It’s a Green Cheese On White Bread | NYMBlog

It’s a Green Cheese On White Bread 3

No, it’s not really a green cheese on white bread. It’s a blog post, sorry to scare you like that, or excite you, maybe worry you. Don’t be nervous, I still googled a picture for you in case you really needed a dose of green cheese.

Apparently it’s a sage cheese.

I’m always working hard on this blog, trying to figure out what to write about. Thinking, thinking, thinking(can’t you tell by this funky title?). I sit here sometimes after work, and I look at the page, and I move around the facebook like button or update the type of comment system I’m using(did you notice?). My mom walks in(yes I still live with my mother) and she says, “What are you doing?” and I say, “Working.” And that’s what I’m doing over here.

I just started getting back to the gym, and I’ve been thinking lately about how the things that are good for us should be made more accessible.

Making the things that are good for us more accessible…to us…

I love to bike. I love to bike commute. My friends have been amazingly supportive of me and my desire to ride, sometimes they post pictures of bikes up on my facebook wall, or tell me how cool my bike looks(I pry) even if they probably don’t really care, but, I like to hear it. Sometimes they say things like, “I would ride my bike to work, but,”

insert 1:

  • I’m too lazy. (They say honesty is the best policy.)
  • I sweat too much.
  • It’s too cold.
  • I live too far from work.
  • I don’t have a bike.
  • The seat hurts my bum.
  • I’m scared of riding at night with all the lunatics out there.
  • I’m scared of riding with cars.
  • Popcorn. (They don’t say that, I made it up.)

Sometimes if feels like we’re just doing this to ourselves:

Self Inflicted Stick in Bike

Kids, don’t try this at home. Found this image on a cool blog Ride Bikes

There are a lot of good reasons(read: excuses) not to ride to work. Honestly, some of these are very valid reasons, and not everyone has to like riding a bike(you can tell me I’m wrong), it’s just a cool thing to try, and it’s good for you and the world.

Lately, a few things have come to my mind, because I like to at least try and do things that are good for me. I try to eat well, go to the gym, ride my bike, and even meditate when I can. I like to read, write, and see my friends too. And what is important are that these things that are good for us, and that we want to do, are simplified. Barriers to entry must be brought as low as possible. Some things, like bike commuting, can be made more accessible through the governments help. For example, I recently wrote about how bike lanes can encourage bicycle commuting, and how Philadelphia is working towards complete streets.

If you’ve read some of my previous posts, than you probably already know that I bike six miles one-way to work, and that there are NO bike lanes on my route. So, of course I want more of them! But, this post isn’t about what the outside forces can do to help us do better and be safer. This is more about what we can do as individuals.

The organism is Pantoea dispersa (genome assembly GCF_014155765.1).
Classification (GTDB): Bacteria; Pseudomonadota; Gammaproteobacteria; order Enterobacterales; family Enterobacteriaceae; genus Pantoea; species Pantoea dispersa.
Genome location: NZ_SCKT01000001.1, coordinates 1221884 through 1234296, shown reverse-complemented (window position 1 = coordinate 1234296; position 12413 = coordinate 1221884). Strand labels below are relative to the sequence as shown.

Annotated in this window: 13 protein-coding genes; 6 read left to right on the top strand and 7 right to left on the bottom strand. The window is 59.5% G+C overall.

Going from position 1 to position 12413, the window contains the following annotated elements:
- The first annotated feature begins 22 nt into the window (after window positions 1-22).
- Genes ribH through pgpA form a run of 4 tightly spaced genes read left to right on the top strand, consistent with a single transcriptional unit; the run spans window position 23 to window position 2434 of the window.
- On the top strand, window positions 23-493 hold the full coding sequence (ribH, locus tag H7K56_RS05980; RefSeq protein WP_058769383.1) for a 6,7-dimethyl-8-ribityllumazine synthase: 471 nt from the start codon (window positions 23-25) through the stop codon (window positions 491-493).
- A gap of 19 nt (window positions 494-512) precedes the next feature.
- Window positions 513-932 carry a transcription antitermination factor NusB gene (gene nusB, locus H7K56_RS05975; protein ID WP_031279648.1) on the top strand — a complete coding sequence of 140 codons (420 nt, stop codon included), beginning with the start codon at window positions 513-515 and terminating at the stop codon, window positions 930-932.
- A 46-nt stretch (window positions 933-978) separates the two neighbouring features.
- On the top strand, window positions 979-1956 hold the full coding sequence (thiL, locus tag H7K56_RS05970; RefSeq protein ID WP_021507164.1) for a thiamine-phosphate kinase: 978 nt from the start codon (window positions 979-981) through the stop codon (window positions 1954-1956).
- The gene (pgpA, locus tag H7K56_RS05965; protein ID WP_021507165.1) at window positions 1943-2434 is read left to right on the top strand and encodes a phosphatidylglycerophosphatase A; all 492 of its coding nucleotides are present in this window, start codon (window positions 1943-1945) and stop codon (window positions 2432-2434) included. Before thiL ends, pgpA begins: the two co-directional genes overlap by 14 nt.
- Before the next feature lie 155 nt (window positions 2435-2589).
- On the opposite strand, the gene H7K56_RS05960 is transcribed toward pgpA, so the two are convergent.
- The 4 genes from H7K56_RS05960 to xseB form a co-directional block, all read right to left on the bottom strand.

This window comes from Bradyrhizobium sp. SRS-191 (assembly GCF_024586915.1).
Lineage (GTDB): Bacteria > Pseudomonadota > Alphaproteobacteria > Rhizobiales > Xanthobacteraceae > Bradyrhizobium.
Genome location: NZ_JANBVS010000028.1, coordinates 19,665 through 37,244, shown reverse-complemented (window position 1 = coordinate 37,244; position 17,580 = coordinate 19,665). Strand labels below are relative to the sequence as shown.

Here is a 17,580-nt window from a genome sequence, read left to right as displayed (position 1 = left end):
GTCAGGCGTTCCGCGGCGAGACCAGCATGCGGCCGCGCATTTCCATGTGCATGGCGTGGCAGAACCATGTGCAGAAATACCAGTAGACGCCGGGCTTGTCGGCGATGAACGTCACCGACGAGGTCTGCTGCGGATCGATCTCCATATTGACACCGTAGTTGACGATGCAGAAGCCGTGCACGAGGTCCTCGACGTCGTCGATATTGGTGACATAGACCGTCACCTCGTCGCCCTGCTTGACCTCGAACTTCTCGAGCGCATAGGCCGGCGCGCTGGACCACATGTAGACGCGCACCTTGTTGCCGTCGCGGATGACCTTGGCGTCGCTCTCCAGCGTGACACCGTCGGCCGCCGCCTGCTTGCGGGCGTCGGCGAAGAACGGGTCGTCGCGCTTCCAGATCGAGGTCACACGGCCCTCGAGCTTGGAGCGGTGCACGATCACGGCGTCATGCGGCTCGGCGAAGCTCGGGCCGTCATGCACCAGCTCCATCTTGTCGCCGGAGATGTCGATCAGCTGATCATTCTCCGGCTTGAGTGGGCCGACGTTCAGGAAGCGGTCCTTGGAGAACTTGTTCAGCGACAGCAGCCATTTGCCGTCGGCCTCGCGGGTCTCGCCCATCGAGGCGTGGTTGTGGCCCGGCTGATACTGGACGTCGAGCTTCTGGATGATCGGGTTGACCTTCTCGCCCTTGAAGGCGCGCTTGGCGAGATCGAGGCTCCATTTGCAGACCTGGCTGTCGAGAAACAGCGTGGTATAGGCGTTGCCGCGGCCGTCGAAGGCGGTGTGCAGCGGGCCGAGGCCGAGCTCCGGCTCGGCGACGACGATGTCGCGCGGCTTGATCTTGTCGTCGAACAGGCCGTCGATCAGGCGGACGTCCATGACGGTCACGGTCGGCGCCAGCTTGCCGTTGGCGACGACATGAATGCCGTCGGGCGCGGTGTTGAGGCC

Taking small steps to create new habits

Taking Steps To Create New Habits

This post began random, and here’s the squirrel to prove it.

I don’t always eat well, or go to the gym, or read or write or mediate. But, what I realized is that when I don’t build these things up to be something too difficult to tackle, I get more done.

I’ll give you a few personal examples:

  • Just because I’d love to get to the gym 5 days a week doesn’t mean I have to force myself to start there, I’m starting with just 3 days which is easy for me.
  • I know that I should mediate for 20 minutes, but, that’s a difficult start, so I’m shooting for just 5-10 a day.
  • I won’t force myself to sit down and read a whole book, or even a whole chapter, but just a few pages before bed and if I do more that’s a win.

It’s a good idea to take a moment and make a list of some of those things that you’d like to get done, and might just seem too hard. I don’t think I can emphasize enough the power and importance of starting slow.

Do you want to bike to work? Maybe just a little? Try just one day a week. Every Friday for example. Want to hit the gym? Don’t make yourself feel bad for not going all the time! Even just 1 day a week is better than none and will help you get into going more. But, realizing that going once is better than none, and that you should make yourself feel good for the one time a week instead of bad about it, is a good step to make. I know that’s a confusing sentence.

Support the steps you’re taking in a positive direction.

That’s all for this post, hope you enjoyed it, what types of things do you want to get done that you’re not? What new things do you want to try out? Tell us in the discussion below. And I say: Try Them.

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  • Brett

    I’m with you on getting to the gym for sure. For a while (a year or so), I was there 4-5 days a week, every week. Excuses get in the way, though, and demands on my time have turned me into a lazy lump the past couple months. I’ve been working on planning ahead to see when I can squeeze in some lifting time, and having my gym bag with me when I can just in case the opportunity arrises.

    • http://nymblog.com/ Ezra Rufino

      I know exactly how you feel. I went almost a year without getting to the gym(as you know)! But, keeping the gym bag in the car, or bike, is a really good way to keep excuses out of the way. If you have the time you’re already prepared! I’ve also been letting myself get away with going to the gym even if I only have 30-45 minutes to spare, instead of feeling like I HAVE to go for an entire hour+. It helps me get there more often, which I know is better for me in the end. Keep it up Bretterson.

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